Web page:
can lead to different results. Which result arises during the measurement appears to be random, but each result can be assigned a probability of occurrence by computing the wave function of the system before the time of the measurement. The philosophical issue which concerns physicists is that it seems to be impossible to assign a definite value of the measured property to the object under study before someone actually observes it. Let us apply our postulates to the specific case of electron spin. What do we experience during the experiment? We experience a series of spin values, one for each electron which passes through our apparatus. If we count up the number of spin up electrons versus the number of spin down electrons, we find that they appear in roughly equal numbers. That's it. That is all we experience. According to the first postulate, reality for the experimenter is simply this: when you measure the spin of a batch of identically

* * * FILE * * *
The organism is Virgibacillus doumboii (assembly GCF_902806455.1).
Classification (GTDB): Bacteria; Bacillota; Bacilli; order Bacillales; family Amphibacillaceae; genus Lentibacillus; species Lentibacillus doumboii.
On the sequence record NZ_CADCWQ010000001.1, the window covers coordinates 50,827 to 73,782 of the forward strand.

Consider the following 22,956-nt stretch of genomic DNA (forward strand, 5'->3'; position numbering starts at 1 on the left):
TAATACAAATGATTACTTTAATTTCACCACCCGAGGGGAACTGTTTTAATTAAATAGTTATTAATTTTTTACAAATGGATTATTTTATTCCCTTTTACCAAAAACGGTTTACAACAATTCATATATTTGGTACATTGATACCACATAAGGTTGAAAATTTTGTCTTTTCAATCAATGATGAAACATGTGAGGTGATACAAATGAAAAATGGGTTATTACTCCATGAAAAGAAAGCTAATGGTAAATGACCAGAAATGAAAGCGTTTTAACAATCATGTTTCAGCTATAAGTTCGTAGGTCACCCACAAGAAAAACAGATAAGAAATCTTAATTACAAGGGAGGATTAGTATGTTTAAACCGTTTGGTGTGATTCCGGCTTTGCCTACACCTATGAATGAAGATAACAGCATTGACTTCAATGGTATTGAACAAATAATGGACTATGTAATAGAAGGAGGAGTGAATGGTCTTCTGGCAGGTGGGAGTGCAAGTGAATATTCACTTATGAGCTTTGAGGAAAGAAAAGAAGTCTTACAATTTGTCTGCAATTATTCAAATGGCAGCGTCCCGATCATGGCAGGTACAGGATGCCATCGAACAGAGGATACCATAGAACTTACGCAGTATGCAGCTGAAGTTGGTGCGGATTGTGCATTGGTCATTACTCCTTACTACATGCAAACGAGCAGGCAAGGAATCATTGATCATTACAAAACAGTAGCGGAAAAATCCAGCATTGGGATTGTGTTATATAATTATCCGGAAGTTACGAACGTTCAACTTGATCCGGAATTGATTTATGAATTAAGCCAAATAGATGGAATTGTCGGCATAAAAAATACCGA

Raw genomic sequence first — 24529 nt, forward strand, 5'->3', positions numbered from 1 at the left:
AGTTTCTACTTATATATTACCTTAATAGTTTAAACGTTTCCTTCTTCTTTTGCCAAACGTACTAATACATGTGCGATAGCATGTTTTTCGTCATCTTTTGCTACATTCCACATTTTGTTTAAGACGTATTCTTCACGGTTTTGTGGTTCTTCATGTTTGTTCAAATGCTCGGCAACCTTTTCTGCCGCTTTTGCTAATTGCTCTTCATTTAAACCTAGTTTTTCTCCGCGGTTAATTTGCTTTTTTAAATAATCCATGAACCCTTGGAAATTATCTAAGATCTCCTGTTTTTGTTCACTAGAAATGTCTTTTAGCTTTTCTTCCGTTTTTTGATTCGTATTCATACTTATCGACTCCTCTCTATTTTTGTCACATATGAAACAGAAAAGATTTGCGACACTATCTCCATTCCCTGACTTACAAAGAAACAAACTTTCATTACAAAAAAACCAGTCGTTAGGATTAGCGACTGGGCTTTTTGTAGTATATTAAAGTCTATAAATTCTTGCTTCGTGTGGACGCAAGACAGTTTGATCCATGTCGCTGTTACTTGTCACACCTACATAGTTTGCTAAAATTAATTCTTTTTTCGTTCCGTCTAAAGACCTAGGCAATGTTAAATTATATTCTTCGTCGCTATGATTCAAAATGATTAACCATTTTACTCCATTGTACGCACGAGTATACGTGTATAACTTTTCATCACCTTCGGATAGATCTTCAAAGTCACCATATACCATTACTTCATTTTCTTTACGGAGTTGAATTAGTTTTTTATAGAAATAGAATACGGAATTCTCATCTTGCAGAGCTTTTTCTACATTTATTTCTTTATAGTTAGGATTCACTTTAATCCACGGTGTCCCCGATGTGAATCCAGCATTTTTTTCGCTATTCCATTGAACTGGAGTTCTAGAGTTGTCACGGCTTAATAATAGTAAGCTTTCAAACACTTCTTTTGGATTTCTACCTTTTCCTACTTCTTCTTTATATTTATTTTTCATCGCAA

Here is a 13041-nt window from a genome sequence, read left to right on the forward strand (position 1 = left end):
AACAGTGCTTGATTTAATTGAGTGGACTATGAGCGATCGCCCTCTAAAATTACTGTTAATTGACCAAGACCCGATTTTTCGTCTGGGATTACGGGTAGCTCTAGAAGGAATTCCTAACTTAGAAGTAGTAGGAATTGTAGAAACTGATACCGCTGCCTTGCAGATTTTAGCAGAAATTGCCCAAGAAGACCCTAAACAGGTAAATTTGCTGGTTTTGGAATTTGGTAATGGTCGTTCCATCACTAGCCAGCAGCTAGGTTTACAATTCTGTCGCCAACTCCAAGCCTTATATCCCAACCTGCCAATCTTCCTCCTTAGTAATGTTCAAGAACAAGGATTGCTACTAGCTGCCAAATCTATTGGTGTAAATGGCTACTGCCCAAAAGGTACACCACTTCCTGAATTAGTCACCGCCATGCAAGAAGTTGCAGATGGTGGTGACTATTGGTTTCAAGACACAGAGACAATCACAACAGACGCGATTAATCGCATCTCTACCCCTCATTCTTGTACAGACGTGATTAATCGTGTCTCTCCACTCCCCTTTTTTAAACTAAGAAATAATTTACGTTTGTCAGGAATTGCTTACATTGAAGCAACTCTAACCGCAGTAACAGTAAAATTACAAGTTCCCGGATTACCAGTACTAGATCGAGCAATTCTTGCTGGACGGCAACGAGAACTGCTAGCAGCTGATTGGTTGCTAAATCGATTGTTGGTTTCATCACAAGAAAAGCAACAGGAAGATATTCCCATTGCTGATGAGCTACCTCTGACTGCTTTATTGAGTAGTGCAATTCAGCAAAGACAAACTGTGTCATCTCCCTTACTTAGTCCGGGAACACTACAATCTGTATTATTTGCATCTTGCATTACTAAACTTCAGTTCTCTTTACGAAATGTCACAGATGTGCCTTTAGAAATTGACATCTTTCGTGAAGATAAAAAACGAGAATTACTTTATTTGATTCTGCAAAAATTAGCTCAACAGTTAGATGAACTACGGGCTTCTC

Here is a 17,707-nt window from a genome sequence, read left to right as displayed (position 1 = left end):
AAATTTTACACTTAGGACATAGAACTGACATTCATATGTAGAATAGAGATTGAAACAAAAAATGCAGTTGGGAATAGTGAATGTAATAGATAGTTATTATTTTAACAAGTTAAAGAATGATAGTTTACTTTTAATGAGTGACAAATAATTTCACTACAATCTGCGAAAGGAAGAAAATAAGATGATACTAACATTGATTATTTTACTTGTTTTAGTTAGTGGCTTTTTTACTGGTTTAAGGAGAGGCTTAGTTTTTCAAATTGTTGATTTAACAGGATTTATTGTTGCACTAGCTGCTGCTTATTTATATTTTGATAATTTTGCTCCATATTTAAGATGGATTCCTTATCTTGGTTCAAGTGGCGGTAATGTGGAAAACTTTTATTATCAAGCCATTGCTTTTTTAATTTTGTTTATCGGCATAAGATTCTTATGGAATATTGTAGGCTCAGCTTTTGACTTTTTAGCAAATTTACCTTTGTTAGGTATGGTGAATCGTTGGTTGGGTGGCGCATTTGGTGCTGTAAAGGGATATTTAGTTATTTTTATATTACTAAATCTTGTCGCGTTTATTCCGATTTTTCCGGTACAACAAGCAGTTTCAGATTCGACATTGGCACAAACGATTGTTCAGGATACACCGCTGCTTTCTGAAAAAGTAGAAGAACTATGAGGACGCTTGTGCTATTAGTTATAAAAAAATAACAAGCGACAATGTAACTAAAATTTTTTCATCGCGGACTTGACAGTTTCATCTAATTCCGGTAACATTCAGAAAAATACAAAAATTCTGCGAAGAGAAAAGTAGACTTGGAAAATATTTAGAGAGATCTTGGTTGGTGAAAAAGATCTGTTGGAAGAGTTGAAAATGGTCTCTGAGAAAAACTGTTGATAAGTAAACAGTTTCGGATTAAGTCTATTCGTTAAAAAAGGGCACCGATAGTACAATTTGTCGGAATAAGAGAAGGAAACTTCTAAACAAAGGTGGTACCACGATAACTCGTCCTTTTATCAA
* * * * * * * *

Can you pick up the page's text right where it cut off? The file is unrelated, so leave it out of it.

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prepared electrons, about half of them have spin up and the other half have spin down. At the present time, there does not seem to be a way to determine which value (up or down) one will obtain for a given electron at the time of measurement. So let E be the experience of measuring the electron spins. And let C be the collection of recordings of those spins--for example, writing a tally of "ups" versus "downs" on a piece of paper. Note that C is also an experience--the experience of recording the spins. After all, if we did not record our results (even in memory), there would be no way to do the analysis. We can then establish a correlation, E ~ C between the two experiences which says that the measurement of electron spins tends to generate a record of equal numbers of spin ups and spin downs. Physicists can take this correlation one step further. Quantum mechanics prescribes a precise method for actually computing the wave function of a system from its energy. The energy of the system is in turn computable from other well known properties of the system. We can therefore compute the wave function which represents the spin experiment ahead of time and thereby predict what the results of the measurements will be. The wave function therefore provides a model for how the system will behave. Since the wave function predicts the probability of obtaining spin up or spin down in the experiment, we can measure the spin of a large number of electrons and see if the relative numbers of spin ups and spin downs reflect the predicted probabilities (they do). In essence, the wave function takes the place of the correlation symbol, ~, between our experience of measuring spins (E) and our experience of recording the results (C). The only difference is that we now have a formula which enables us to predict the results ahead of time. What happens next is where all the confusion arises. Rather than recognizing the wave function as a succinct representation of the correlation between measurements and results, some physicists would like to endow the wave function with a reality beyond its role as a mathematical formula. The argument goes something like this: since the wave function appears to represent the state of the system before a measurement is made, then the system must actually be in that state before the measurement is made. Besides confusing the map for the territory, this is an especially puzzling view to take of the wave function, since the very role of the wave function is to represent the system before it has been observed. The ontological status of the unobservable wave function is therefore, in principle, untestable. If we apply our second postulate, there is no reality other than experience, to the problem of quantum mechanical measurement, we run into no trouble at all. In the case of the electron spin experiment, our experience includes the measurement of the spin, the recording of the results, and the wave function (formula) which correlates one with the other. We recognize the wave function for what it is, a recipe for generating probability predictions. There is no ghostly wave function in the experiment itself and therefore no need to collapse it when making a measurement. The observer therefore plays the same role as observers always do--they have experiences.